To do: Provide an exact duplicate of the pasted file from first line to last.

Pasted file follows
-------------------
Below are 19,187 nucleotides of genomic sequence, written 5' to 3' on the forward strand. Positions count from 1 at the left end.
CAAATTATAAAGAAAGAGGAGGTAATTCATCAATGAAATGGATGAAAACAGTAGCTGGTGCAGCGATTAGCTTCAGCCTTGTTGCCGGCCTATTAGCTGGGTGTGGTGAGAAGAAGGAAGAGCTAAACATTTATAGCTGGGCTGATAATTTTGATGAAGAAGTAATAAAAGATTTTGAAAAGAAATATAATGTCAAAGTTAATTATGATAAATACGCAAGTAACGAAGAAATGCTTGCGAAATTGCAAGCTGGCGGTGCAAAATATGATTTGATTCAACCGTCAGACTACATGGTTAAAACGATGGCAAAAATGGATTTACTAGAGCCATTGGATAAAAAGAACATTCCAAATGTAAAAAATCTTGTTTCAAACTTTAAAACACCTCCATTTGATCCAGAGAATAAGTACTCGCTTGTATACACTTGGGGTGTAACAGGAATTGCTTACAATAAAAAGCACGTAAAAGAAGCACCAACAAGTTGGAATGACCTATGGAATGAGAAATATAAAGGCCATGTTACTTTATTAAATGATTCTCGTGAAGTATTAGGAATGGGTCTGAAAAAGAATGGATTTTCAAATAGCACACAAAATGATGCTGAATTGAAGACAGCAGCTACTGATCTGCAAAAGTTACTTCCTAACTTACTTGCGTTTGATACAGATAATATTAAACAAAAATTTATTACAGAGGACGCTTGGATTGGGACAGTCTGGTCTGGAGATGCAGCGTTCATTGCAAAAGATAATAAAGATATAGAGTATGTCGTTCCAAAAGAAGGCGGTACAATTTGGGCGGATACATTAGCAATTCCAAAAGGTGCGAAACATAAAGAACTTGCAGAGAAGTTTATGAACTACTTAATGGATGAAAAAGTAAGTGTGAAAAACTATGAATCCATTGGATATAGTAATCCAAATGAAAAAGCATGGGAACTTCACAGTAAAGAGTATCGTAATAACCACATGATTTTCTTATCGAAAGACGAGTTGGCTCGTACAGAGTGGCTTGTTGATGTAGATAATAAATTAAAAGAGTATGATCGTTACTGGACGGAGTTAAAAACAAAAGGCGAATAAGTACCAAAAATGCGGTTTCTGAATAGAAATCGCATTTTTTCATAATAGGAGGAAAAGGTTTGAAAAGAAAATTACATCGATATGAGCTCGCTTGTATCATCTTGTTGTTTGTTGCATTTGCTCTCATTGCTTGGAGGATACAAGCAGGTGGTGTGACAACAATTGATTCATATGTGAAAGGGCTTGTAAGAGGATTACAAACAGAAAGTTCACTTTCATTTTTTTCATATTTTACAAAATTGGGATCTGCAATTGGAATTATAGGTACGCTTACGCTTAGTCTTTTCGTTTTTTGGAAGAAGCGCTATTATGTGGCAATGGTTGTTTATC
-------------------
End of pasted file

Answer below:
Below are 19,187 nucleotides of genomic sequence, written 5' to 3' on the forward strand. Positions count from 1 at the left end.
CAAATTATAAAGAAAGAGGAGGTAATTCATCAATGAAATGGATGAAAACAGTAGCTGGTGCAGCGATTAGCTTCAGCCTTGTTGCCGGCCTATTAGCTGGGTGTGGTGAGAAGAAGGAAGAGCTAAACATTTATAGCTGGGCTGATAATTTTGATGAAGAAGTAATAAAAGATTTTGAAAAGAAATATAATGTCAAAGTTAATTATGATAAATACGCAAGTAACGAAGAAATGCTTGCGAAATTGCAAGCTGGCGGTGCAAAATATGATTTGATTCAACCGTCAGACTACATGGTTAAAACGATGGCAAAAATGGATTTACTAGAGCCATTGGATAAAAAGAACATTCCAAATGTAAAAAATCTTGTTTCAAACTTTAAAACACCTCCATTTGATCCAGAGAATAAGTACTCGCTTGTATACACTTGGGGTGTAACAGGAATTGCTTACAATAAAAAGCACGTAAAAGAAGCACCAACAAGTTGGAATGACCTATGGAATGAGAAATATAAAGGCCATGTTACTTTATTAAATGATTCTCGTGAAGTATTAGGAATGGGTCTGAAAAAGAATGGATTTTCAAATAGCACACAAAATGATGCTGAATTGAAGACAGCAGCTACTGATCTGCAAAAGTTACTTCCTAACTTACTTGCGTTTGATACAGATAATATTAAACAAAAATTTATTACAGAGGACGCTTGGATTGGGACAGTCTGGTCTGGAGATGCAGCGTTCATTGCAAAAGATAATAAAGATATAGAGTATGTCGTTCCAAAAGAAGGCGGTACAATTTGGGCGGATACATTAGCAATTCCAAAAGGTGCGAAACATAAAGAACTTGCAGAGAAGTTTATGAACTACTTAATGGATGAAAAAGTAAGTGTGAAAAACTATGAATCCATTGGATATAGTAATCCAAATGAAAAAGCATGGGAACTTCACAGTAAAGAGTATCGTAATAACCACATGATTTTCTTATCGAAAGACGAGTTGGCTCGTACAGAGTGGCTTGTTGATGTAGATAATAAATTAAAAGAGTATGATCGTTACTGGACGGAGTTAAAAACAAAAGGCGAATAAGTACCAAAAATGCGGTTTCTGAATAGAAATCGCATTTTTTCATAATAGGAGGAAAAGGTTTGAAAAGAAAATTACATCGATATGAGCTCGCTTGTATCATCTTGTTGTTTGTTGCATTTGCTCTCATTGCTTGGAGGATACAAGCAGGTGGTGTGACAACAATTGATTCATATGTGAAAGGGCTTGTAAGAGGATTACAAACAGAAAGTTCACTTTCATTTTTTTCATATTTTACAAAATTGGGATCTGCAATTGGAATTATAGGTACGCTTACGCTTAGTCTTTTCGTTTTTTGGAAGAAGCGCTATTATGTGGCAATGGTTGTTTATC